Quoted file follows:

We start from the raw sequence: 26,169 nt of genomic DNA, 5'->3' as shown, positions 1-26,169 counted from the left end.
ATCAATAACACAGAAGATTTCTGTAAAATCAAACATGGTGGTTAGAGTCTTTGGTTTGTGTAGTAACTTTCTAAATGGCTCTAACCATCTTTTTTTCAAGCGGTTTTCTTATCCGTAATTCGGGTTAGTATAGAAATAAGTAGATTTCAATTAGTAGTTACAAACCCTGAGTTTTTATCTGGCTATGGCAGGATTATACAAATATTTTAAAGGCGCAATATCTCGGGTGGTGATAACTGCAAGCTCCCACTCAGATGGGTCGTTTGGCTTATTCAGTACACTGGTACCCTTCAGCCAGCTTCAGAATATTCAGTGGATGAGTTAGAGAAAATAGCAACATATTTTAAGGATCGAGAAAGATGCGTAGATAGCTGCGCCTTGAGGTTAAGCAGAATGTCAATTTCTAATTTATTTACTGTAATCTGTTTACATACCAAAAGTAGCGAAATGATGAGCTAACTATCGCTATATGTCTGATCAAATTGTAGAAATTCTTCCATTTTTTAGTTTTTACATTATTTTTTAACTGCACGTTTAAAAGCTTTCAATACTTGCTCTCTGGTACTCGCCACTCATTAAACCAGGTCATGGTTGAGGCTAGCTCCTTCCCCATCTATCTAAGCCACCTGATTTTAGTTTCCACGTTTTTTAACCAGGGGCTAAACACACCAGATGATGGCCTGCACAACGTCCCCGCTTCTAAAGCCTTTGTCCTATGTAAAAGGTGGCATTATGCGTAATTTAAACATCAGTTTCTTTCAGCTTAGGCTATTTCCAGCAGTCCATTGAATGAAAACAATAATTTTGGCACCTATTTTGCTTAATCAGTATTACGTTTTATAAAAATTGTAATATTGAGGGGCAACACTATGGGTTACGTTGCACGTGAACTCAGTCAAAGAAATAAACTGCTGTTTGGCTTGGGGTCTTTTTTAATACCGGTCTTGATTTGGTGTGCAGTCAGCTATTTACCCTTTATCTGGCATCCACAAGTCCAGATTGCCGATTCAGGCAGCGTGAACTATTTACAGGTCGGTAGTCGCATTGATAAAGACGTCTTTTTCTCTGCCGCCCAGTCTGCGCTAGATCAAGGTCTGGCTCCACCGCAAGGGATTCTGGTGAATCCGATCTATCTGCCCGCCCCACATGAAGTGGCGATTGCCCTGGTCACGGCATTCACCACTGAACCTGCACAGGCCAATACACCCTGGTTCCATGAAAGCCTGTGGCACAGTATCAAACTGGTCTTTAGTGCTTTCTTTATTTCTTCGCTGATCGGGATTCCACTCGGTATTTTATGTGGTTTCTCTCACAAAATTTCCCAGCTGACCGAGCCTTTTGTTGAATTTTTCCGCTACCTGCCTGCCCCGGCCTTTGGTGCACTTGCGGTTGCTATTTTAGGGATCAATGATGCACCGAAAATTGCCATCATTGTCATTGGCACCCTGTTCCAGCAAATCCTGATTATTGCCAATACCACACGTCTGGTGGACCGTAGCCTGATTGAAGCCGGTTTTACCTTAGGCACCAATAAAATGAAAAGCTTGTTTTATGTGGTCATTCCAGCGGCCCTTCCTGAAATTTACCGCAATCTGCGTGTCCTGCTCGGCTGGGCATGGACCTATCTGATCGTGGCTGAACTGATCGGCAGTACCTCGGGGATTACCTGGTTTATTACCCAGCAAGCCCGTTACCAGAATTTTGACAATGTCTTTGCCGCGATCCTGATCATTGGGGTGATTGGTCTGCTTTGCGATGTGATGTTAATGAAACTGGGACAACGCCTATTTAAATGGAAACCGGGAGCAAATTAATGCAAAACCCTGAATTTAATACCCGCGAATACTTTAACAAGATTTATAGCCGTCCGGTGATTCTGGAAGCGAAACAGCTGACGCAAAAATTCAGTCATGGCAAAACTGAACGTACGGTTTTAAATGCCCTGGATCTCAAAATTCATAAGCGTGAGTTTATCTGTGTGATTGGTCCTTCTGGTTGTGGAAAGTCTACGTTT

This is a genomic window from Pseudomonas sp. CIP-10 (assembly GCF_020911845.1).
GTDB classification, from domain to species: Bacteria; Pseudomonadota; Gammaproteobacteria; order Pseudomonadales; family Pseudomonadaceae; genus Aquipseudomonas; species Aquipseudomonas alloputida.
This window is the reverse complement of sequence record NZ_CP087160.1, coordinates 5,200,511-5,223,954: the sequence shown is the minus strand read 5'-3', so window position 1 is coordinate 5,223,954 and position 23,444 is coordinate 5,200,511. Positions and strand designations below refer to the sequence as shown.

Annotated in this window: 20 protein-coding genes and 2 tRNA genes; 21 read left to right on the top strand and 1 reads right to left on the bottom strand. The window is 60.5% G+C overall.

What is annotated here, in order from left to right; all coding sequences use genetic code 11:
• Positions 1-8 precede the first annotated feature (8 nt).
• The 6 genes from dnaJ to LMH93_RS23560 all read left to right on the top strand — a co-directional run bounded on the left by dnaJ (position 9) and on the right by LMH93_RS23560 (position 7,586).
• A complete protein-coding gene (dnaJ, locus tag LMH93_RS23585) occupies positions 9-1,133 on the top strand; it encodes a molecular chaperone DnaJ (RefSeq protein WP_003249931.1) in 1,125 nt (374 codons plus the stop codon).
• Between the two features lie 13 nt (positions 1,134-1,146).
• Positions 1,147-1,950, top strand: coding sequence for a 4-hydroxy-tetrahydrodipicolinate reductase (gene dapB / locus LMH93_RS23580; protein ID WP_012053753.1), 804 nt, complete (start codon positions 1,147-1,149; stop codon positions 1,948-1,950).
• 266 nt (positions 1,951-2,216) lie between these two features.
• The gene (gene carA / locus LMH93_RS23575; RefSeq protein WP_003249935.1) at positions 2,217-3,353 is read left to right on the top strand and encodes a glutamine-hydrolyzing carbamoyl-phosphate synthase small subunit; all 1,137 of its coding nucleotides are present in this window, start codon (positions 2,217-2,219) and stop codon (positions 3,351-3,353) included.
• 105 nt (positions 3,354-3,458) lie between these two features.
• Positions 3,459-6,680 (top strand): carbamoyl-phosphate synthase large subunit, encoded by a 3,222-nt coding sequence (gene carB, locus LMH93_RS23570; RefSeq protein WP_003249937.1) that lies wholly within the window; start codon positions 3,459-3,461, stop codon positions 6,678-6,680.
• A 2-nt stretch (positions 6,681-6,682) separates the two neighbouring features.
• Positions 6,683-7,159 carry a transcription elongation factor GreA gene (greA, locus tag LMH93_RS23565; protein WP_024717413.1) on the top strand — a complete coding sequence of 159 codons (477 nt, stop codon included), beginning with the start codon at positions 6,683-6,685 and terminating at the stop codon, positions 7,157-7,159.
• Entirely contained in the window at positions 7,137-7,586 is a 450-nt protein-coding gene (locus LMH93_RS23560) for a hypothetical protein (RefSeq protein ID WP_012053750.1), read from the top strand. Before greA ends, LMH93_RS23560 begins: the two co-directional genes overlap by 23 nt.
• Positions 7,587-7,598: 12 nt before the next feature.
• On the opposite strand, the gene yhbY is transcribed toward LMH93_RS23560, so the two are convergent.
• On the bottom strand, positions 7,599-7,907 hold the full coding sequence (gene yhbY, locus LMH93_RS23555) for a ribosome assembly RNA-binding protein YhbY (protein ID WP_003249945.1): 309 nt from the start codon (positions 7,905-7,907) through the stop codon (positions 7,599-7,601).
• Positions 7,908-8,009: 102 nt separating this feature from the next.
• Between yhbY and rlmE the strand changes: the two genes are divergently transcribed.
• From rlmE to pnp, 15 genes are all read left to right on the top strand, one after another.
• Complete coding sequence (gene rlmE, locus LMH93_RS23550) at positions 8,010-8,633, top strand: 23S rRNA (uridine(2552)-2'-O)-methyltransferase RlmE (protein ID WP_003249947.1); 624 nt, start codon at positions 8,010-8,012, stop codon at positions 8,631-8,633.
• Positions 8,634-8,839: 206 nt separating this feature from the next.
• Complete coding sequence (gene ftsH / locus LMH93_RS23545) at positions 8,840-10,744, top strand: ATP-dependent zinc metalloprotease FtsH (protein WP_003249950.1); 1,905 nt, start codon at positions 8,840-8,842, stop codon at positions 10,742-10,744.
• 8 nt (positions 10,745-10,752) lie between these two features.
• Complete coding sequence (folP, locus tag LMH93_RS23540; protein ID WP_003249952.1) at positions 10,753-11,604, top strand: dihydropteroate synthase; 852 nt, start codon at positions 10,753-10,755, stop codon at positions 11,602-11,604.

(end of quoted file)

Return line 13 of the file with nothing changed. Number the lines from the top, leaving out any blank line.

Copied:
• 266 nt (positions 1,951-2,216) lie between these two features.